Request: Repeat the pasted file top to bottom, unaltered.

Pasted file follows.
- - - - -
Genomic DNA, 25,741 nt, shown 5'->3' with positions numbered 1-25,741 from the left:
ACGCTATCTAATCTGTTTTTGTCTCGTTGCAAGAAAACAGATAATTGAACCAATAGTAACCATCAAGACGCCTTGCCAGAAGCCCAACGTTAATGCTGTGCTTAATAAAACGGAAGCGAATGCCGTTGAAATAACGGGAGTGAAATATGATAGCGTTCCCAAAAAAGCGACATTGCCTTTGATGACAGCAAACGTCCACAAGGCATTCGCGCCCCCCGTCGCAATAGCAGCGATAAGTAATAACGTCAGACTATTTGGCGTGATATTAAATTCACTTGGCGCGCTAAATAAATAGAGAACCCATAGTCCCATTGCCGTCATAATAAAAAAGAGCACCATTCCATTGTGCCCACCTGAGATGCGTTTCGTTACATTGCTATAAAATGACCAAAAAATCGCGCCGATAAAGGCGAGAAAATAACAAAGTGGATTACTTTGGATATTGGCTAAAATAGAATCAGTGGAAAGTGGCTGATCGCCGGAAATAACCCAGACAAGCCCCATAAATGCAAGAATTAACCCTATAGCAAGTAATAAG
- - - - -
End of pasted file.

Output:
Genomic DNA, 25,741 nt, shown 5'->3' with positions numbered 1-25,741 from the left:
ACGCTATCTAATCTGTTTTTGTCTCGTTGCAAGAAAACAGATAATTGAACCAATAGTAACCATCAAGACGCCTTGCCAGAAGCCCAACGTTAATGCTGTGCTTAATAAAACGGAAGCGAATGCCGTTGAAATAACGGGAGTGAAATATGATAGCGTTCCCAAAAAAGCGACATTGCCTTTGATGACAGCAAACGTCCACAAGGCATTCGCGCCCCCCGTCGCAATAGCAGCGATAAGTAATAACGTCAGACTATTTGGCGTGATATTAAATTCACTTGGCGCGCTAAATAAATAGAGAACCCATAGTCCCATTGCCGTCATAATAAAAAAGAGCACCATTCCATTGTGCCCACCTGAGATGCGTTTCGTTACATTGCTATAAAATGACCAAAAAATCGCGCCGATAAAGGCGAGAAAATAACAAAGTGGATTACTTTGGATATTGGCTAAAATAGAATCAGTGGAAAGTGGCTGATCGCCGGAAATAACCCAGACAAGCCCCATAAATGCAAGAATTAACCCTATAGCAAGTAATAAG